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Judge to Amazon’s Ring: Not so fast. Your patent application needs a look-see

Judge to Amazon’s Ring: Not so fast. Your patent application needs a look-see

It is too early to strike the allegations in court that Ring doorbells record anyone in visual or hearing range and hiding away their biometrics.

Ring, owned by Amazon, is facing a potential class action (Michelle Wise v. Ring) accusing the company of violating the state of Illinois’ Biometric Information Privacy Act.

The claimants say the devices recorded them without their permission and the company publicly displayed no information about how the data would be stored and when it would be destroyed, all BIPA provisions, according to Bloomberg Law.

Potentially making thing worse, Amazon is sharing Ring data with police in some locations.

People’s identity cannot be known, according to Ring lawyers, unless Ring somehow also gets demographic or biographic information to tie to a face. They asked for the case to be dismissed.

No, said Judge John Coughenour in the U.S. District Court for the Western District of Washington, where an Amazon shareholder complaint is also being heard.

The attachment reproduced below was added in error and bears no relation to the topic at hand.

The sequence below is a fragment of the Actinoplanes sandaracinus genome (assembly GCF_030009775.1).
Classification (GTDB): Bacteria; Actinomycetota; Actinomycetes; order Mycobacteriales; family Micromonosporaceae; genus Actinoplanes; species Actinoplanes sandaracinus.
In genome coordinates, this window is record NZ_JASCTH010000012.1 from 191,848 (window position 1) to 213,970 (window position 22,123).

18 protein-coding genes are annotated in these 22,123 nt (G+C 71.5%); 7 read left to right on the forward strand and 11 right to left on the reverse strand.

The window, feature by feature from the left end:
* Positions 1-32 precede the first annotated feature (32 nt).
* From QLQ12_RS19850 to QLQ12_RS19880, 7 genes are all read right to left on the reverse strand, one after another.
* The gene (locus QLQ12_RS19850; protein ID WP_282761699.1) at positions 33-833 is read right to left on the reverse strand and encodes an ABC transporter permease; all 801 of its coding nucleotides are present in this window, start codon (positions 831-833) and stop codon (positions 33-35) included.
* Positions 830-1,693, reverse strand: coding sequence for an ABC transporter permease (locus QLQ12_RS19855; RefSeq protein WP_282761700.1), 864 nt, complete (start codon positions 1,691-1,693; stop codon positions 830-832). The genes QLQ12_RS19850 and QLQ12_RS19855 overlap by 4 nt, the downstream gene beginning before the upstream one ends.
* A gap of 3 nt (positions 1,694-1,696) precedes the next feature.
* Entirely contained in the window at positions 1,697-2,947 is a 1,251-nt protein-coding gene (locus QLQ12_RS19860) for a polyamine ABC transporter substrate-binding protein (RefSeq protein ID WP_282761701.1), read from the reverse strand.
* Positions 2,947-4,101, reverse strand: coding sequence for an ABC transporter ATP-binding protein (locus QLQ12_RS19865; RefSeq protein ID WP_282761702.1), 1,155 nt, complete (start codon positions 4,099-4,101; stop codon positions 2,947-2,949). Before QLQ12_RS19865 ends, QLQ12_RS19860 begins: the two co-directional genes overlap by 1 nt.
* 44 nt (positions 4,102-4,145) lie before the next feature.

Coughenour said that Ring’s patent application says the doorbell can identify someone with biometrics on the spot.

The judge did not say Ring cannot argue its side of the argument. It is too early to decide on it right now.

Ring doorbells’ feature list and media reviews of their capabilities may not make this a quick matter for Amazon.

An article this week by electronics-culture magazine Wired notes that the device records what happens each the doorbell is pressed. That includes the visitor and much of what happens around and behind them. And it will record events up to 155 degrees left to right and up to 25 feet away every time it detects motion.

And some models reportedly can capture audio from 20 feet away.

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